I recall snippets of my first day on the job at every newspaper where I’ve worked: Los Angeles, Spokane, Colorado Springs and here. But the real first day for me was at the Hillsboro Argus in the Portland area. Fresh out of college, I was ready to put my stamp on the trade of journalism — or I hoped I was.
Those memories revisited in recent days as two reporters began their careers at The Triplicate. Megan Hansen recently graduated from Sacramento State. Anthony Skeens graduated from the University of Cincinnati, then taught English in China for a year before landing in Del Norte County.
They are young, energetic and smart. I’m well into middle age, the energy comes and goes, and I’m … experienced. That last attribute, at least, should help as I collaborate with the new arrivals. They’re off to good starts, getting to know their sources, writing quick-hit stories and already reporting on longer articles to come.
Megan covers local government (including the city and county), transportation, business and economic development. Anthony covers environmental issues, parks, the harbor and the prison, and will help track public safety (police, fire, courts).
Another first-day-on-the-job is coming soon, for Nick Grube at the Bend (Ore.) Bulletin. Nick worked at The Triplicate for nearly three and a half years. His last day here was Monday, and he will be missed.
A lot of adjectives apply to Nick: talented, tireless and conscientious being three of them. He threw himself into his reporting, and as he learned more about what made Del Norte tick, he developed a list of story ideas that was hopelessly long, but he worked like hell to knock off as many of them as he could.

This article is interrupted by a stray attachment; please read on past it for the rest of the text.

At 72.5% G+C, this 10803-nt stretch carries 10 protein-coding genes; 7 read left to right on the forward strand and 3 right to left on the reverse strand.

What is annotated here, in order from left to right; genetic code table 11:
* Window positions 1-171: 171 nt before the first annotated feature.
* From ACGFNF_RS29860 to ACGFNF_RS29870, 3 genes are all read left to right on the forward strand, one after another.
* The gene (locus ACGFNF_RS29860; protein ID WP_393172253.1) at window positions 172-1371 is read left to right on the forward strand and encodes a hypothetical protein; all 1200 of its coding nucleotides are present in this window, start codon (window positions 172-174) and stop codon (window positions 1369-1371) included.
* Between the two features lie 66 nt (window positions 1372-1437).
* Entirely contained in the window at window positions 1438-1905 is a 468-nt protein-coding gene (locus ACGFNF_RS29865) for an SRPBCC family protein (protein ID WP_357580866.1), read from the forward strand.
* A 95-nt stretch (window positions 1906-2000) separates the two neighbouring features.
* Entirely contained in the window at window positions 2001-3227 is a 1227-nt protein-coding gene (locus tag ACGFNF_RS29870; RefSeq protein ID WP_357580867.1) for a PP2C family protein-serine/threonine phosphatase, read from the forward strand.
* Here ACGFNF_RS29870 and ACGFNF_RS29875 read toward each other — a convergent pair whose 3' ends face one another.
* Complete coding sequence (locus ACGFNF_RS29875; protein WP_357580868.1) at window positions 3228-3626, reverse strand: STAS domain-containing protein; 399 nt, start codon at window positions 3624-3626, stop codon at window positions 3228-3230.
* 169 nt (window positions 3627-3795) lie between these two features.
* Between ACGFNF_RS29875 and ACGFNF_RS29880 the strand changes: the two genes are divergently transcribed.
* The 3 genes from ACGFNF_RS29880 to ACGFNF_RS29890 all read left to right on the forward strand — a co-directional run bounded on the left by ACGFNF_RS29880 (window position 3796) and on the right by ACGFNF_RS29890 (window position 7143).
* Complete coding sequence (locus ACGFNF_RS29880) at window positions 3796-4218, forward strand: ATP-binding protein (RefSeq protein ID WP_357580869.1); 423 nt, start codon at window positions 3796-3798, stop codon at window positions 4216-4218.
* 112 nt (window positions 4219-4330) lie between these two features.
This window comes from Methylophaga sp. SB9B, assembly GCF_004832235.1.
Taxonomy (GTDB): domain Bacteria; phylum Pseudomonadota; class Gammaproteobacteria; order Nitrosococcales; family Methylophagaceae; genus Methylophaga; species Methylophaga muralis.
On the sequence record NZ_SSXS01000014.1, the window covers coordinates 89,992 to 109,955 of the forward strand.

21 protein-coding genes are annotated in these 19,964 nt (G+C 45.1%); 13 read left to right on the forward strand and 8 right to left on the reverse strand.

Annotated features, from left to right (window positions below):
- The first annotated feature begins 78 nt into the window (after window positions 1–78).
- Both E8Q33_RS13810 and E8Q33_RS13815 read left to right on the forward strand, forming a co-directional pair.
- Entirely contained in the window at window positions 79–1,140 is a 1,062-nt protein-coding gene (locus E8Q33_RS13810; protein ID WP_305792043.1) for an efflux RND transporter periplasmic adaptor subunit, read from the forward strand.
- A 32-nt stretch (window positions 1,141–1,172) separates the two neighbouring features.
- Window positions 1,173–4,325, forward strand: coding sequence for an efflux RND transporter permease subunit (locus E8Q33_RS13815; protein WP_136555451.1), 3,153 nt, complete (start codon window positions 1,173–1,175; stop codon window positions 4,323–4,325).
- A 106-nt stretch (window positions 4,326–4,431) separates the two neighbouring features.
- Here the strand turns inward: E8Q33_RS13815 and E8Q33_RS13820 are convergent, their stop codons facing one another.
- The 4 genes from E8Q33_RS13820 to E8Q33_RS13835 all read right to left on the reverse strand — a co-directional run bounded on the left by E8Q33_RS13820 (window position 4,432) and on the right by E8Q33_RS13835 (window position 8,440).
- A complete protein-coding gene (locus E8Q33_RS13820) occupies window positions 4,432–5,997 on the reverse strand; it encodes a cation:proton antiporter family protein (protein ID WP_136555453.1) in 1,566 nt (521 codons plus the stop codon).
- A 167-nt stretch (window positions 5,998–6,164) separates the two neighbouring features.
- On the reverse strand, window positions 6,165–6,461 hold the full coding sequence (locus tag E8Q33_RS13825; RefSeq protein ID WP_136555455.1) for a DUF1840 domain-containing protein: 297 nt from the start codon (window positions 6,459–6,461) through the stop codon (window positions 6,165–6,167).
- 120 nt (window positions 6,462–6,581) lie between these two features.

For all that, what most impressed me were Nick’s humility and his genuine empathy for people. This came out in what proved to be his crowning achievement at The Triplicate, a three-part series about the raw-milk ordeal of Mari Tardiff that recently won first place for enterprise reporting in the California Newspaper Publishers Association competition. But it also was evident in his everyday handling of sources, be they cooperative, reticent or downright hostile.
The Bulletin is the flagship publication of Western Communications, which also owns The Triplicate. Bend is getting a fine new reporter.
What will you be doing at 7 a.m. Friday? I’ll be staring at the TV as the United States takes on Slovenia in the Americans’ second game of the World Cup. While watching them manage a 1-1 tie with England last Saturday, I ruminated a bit about soccer’s place in this country.
When the English goalie misplayed a soft shot and let the ball dribble into his net, I was taken back to all the children’s soccer games I watched when my two sons were growing up. It was the kind of play that makes you wince, even if it results in a goal for your team.
For all those youth soccer games played in this country, our finest athletes tend to pursue other sports professionally. As for Americans’ ability to spectate, most of us prefer higher-scoring activities. It takes a certain patience that the rest of the world possesses more than us to embrace a game in which the vast majority of the effort proves futile in terms of scoring.
Still, the competitive spirit does kick in every four years or so. Bring on the Slovenians.